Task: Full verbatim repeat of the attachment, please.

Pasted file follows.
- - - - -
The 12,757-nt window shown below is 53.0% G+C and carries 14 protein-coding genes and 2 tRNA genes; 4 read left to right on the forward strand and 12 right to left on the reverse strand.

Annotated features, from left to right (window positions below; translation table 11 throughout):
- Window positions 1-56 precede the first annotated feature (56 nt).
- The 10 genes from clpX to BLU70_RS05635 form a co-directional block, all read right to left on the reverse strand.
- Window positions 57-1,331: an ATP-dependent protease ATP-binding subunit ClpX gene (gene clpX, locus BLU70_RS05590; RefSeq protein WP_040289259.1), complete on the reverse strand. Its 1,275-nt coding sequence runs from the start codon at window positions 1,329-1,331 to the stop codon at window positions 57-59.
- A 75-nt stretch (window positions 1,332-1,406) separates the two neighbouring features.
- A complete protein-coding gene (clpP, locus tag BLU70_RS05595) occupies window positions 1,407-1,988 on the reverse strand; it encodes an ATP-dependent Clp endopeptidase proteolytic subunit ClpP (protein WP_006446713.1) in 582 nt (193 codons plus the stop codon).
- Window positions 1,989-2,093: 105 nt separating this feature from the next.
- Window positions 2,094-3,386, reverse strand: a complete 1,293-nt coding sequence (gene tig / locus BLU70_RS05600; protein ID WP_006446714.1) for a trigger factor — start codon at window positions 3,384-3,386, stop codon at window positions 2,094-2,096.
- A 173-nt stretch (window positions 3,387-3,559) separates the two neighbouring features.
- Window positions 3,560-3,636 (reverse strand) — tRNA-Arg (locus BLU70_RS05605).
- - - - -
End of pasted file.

The 12,757-nt window shown below is 53.0% G+C and carries 14 protein-coding genes and 2 tRNA genes; 4 read left to right on the forward strand and 12 right to left on the reverse strand.

Annotated features, from left to right (window positions below; translation table 11 throughout):
- Window positions 1-56 precede the first annotated feature (56 nt).
- The 10 genes from clpX to BLU70_RS05635 form a co-directional block, all read right to left on the reverse strand.
- Window positions 57-1,331: an ATP-dependent protease ATP-binding subunit ClpX gene (gene clpX, locus BLU70_RS05590; RefSeq protein WP_040289259.1), complete on the reverse strand. Its 1,275-nt coding sequence runs from the start codon at window positions 1,329-1,331 to the stop codon at window positions 57-59.
- A 75-nt stretch (window positions 1,332-1,406) separates the two neighbouring features.
- A complete protein-coding gene (clpP, locus tag BLU70_RS05595) occupies window positions 1,407-1,988 on the reverse strand; it encodes an ATP-dependent Clp endopeptidase proteolytic subunit ClpP (protein WP_006446713.1) in 582 nt (193 codons plus the stop codon).
- Window positions 1,989-2,093: 105 nt separating this feature from the next.
- Window positions 2,094-3,386, reverse strand: a complete 1,293-nt coding sequence (gene tig / locus BLU70_RS05600; protein ID WP_006446714.1) for a trigger factor — start codon at window positions 3,384-3,386, stop codon at window positions 2,094-2,096.
- A 173-nt stretch (window positions 3,387-3,559) separates the two neighbouring features.
- Window positions 3,560-3,636 (reverse strand) — tRNA-Arg (locus BLU70_RS05605).